It's like wearing two articles of clothing that don't match

You are too funny. I often wear clothing that don't match, breaking the expectations, making the things that don't typically work together, work together.

 

But, then again, there was his thread here about flip-flops. So I don't have high expectations.

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The Evil Overlord    18,430
17 hours ago, adrynalyne said:

Ever had one? They are terrible. 

There's good and bad in all brands, I've got 3 polaroid TV's in my house they're 3 years old this Christmas, one in the kitchen, the other 2 in my kids rooms, never missed a beat

Would I recommend one? Nope, but that's not because they're unreliable, they're just nothing fancy (Unlike my Panasonic)

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adrynalyne    9,119
5 minutes ago, The Evil Overlord said:

There's good and bad in all brands, I've got 3 polaroid TV's in my house they're 3 years old this Christmas, one in the kitchen, the other 2 in my kids rooms, never missed a beat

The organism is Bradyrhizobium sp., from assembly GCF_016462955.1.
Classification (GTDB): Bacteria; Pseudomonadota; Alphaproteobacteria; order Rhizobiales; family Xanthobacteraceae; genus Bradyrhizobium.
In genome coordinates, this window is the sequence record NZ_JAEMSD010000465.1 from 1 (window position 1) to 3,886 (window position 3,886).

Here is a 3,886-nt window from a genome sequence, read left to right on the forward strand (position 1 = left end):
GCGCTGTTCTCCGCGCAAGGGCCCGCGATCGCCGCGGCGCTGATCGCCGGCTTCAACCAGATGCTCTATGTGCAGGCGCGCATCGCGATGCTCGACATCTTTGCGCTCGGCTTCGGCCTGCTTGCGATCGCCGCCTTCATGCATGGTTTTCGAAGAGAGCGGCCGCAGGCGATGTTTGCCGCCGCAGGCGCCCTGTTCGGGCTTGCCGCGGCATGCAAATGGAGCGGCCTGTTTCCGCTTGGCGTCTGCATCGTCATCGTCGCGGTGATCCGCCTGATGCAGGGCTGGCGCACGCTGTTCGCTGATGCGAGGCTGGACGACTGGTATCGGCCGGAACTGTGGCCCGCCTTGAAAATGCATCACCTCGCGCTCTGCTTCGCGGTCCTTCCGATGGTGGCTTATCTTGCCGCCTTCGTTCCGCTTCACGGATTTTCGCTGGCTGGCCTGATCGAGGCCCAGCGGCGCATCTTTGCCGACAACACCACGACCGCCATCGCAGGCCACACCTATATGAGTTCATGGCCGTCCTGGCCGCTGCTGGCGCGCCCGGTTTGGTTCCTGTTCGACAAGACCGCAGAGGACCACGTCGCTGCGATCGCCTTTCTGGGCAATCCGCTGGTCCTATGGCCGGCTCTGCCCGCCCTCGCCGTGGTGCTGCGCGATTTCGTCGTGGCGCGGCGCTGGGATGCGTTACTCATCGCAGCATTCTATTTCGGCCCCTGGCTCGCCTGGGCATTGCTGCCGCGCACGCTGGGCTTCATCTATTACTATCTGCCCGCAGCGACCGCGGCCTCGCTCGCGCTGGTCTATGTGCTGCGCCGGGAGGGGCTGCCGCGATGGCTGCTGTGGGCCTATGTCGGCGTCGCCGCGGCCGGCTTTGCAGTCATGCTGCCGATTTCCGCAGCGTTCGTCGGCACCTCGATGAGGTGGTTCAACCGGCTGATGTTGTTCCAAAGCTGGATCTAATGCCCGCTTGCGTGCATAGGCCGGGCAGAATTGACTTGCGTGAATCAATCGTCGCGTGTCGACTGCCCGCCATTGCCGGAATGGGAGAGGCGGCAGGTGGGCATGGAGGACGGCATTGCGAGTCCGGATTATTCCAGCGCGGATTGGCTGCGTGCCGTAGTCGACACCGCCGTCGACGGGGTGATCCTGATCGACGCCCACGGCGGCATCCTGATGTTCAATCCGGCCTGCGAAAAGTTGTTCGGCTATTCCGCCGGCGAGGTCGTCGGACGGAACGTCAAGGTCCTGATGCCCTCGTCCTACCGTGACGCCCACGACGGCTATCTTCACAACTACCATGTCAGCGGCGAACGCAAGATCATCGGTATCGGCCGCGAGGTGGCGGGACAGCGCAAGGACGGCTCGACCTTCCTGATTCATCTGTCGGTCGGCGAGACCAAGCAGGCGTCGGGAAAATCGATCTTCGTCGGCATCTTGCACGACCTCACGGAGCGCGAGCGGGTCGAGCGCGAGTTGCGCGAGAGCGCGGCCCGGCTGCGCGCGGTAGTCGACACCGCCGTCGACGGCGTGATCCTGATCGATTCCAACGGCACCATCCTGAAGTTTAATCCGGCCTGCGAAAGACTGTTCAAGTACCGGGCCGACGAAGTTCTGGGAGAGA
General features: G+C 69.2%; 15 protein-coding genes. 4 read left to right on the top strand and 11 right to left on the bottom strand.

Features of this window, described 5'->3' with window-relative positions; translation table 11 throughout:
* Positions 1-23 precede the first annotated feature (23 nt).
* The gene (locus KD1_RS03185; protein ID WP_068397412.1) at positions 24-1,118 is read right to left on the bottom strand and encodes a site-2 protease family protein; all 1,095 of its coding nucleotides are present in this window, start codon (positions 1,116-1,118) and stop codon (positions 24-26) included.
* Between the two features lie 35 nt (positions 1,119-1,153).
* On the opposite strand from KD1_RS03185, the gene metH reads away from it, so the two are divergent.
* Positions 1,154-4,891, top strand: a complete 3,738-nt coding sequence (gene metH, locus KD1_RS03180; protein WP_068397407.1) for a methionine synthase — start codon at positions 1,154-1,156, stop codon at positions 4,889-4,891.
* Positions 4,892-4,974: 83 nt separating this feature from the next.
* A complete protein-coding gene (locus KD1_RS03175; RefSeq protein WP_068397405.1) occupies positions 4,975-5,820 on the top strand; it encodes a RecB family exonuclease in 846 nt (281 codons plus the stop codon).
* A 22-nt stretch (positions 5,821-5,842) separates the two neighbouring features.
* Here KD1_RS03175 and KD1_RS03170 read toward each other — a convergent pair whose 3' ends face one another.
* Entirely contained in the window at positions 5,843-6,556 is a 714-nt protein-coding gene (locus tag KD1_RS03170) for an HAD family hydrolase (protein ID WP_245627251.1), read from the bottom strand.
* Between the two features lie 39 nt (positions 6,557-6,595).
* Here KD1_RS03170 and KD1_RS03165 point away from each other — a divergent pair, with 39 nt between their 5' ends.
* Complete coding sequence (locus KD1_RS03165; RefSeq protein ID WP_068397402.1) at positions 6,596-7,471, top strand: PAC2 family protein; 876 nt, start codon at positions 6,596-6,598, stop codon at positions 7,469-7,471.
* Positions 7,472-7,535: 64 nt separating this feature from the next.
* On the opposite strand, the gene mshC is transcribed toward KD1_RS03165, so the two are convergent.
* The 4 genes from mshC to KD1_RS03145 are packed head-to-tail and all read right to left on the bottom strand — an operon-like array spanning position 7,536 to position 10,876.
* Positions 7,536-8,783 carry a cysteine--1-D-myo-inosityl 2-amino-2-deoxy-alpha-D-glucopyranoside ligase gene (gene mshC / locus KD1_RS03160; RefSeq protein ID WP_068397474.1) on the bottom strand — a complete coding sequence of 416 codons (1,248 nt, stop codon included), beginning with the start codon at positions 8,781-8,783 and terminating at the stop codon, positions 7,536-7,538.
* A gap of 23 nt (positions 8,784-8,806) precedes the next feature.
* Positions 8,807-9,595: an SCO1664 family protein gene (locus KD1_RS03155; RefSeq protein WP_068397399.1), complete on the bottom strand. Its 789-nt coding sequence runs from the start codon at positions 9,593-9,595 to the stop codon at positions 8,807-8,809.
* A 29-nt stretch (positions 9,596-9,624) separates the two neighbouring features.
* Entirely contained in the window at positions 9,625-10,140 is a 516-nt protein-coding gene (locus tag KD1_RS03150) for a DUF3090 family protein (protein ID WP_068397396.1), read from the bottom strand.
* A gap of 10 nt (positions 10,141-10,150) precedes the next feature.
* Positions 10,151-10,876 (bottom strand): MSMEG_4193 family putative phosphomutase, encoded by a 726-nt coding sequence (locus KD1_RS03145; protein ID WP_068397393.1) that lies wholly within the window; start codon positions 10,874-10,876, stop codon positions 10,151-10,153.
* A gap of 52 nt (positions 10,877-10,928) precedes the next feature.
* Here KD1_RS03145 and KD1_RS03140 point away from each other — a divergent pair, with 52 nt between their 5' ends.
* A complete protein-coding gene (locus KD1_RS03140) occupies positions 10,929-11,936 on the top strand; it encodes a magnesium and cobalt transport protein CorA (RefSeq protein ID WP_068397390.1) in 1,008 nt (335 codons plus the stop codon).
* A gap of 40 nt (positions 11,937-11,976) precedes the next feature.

Would I recommend one? Nope, but that's not because they're unreliable, they're just nothing fancy (Unlike my Panasonic)

Even the worst TVs will last 3-5 years. After the time is when you see how terrible they are. 

 

My latest TV is a Sony. My last one was a Sony and it went 13 years before the HDMI port broke on it. 

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The Evil Overlord    18,430
1 minute ago, adrynalyne said:

Even the worst TVs will last 3-5 years. After the time is when you see how terrible they are.